[2] Nancy, Jean-​Luc. 2002. “L’Intrus.” The New Centennial Review 2:3 (1 – 14).

[3] ibid: 13

[4] Valverde, Mariana and M. Mopas. “Insecurity and the Dream of Targeted Governance.” in Global Governmentality: Governing International Spaces, edited by W. Larner and W. Walters, pp. 233 – 250. London: Routledge, 2004.

[5] US Department of Homeland Security, Transportation Security Administration, 49 CFR Parts 1540, 1544, and 1560, “Secure Flight Program: Final Rule,” Federal Register, Volume 73, No. 209, Tuesday, October 28, 2008.

[6] Salter, Mark. “Airport Assemblage.” in Politics at the Airport, edited by Mark Salter, pp. ix-​xix. Minneapolis: University of Minnesota Press, 2008.

[7] Beauchamp, Toby. “Artful Concealment and Strategic Visibility: Transgender Bodies and US State Surveillance After 9/​11.” Surveillance & Society 6, No. 4 (2009): 356 – 366.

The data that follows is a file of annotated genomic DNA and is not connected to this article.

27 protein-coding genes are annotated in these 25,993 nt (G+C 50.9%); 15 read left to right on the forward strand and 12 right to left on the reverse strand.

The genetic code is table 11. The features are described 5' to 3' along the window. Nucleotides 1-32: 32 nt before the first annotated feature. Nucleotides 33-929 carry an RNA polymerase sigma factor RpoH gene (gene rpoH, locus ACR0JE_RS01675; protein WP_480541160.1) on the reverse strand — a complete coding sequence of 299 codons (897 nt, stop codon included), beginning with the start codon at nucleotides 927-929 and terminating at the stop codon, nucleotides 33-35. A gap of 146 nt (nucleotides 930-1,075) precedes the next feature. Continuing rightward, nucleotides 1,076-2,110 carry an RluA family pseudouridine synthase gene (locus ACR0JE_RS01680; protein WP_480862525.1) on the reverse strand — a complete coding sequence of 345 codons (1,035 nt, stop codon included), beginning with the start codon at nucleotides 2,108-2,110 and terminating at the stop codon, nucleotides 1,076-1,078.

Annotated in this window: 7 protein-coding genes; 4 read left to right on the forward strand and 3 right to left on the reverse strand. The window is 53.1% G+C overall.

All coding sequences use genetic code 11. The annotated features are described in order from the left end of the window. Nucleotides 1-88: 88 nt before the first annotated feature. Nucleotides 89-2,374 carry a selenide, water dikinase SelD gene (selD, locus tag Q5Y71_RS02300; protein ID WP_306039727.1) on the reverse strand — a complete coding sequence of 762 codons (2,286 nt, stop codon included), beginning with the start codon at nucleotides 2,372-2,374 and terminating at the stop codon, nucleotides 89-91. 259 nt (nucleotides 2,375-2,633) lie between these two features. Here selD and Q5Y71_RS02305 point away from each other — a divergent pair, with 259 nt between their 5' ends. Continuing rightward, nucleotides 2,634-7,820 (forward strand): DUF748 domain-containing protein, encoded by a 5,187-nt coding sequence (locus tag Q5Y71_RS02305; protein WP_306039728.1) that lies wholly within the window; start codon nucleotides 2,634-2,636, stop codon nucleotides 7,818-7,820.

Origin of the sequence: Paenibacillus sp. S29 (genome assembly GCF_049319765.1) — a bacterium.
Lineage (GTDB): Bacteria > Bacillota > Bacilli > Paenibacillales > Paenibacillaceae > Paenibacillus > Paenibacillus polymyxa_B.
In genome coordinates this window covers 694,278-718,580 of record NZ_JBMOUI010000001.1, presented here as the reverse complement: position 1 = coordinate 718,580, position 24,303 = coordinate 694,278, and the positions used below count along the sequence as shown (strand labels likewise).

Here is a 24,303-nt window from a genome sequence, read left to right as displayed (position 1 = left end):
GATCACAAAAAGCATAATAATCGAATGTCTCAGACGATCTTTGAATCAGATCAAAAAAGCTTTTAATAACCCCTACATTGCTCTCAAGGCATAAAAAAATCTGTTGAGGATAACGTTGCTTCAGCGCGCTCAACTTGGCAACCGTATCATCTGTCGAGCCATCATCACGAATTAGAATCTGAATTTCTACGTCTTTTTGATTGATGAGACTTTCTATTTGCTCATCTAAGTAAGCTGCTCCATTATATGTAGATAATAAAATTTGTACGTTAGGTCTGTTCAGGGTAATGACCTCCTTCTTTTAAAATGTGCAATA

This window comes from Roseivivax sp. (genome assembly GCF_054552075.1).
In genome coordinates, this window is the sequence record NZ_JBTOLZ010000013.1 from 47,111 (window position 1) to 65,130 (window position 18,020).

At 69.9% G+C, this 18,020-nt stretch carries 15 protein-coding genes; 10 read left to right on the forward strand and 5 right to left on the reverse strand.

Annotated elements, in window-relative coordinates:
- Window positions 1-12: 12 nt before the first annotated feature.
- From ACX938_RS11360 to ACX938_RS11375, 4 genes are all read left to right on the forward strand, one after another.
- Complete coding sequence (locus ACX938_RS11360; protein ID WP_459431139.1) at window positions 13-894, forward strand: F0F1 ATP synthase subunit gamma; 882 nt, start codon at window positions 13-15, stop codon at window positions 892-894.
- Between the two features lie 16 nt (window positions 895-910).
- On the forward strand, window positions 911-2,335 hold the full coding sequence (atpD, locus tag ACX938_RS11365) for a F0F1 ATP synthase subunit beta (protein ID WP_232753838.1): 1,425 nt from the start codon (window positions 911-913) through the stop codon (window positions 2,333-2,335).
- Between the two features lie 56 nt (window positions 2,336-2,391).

[8] Keisling, Mara (ex­ec­utive dir­ector, National Center for Transgeder Equality), Kate Kendall (ex­ec­utive dir­ector, National Center for Lesbian Rights), and Masen Davis (ex­ec­utive dir­ector, Transgender Law Center). Letter to John S. Pistole (ad­min­is­trator, Transportation Security Administration), December 17, 2010. http://​transequality​.org/​P​D​F​s​/​N​C​T​E​_​N​C​L​R​_​T​L​C​_​1​2​1​7​1​0​.​pdf

[10] Currah, Paisley. The United States of Gender. New York: New York University Press, forthcoming.

[11] Currah, Paisley. “The Transgender Rights Imaginary.” in Feminist and Queer Legal Theory: Intimate Encounters, Uncomfortable Conversations, edited by Martha Albertson Fineman, Jack E. Jackson, Adam P. Romero, pp. 245 – 258. London: Ashgate Press, 2009.

[12] Salter, ibid: xiii.

[13] Ajana, Btihaj. “Recombinant Identities: Biometrics and Narrative Bioethics.” Bioethical Inquiry 7 (2010): 237 – 258.

[14] Nancy, ibid: 3.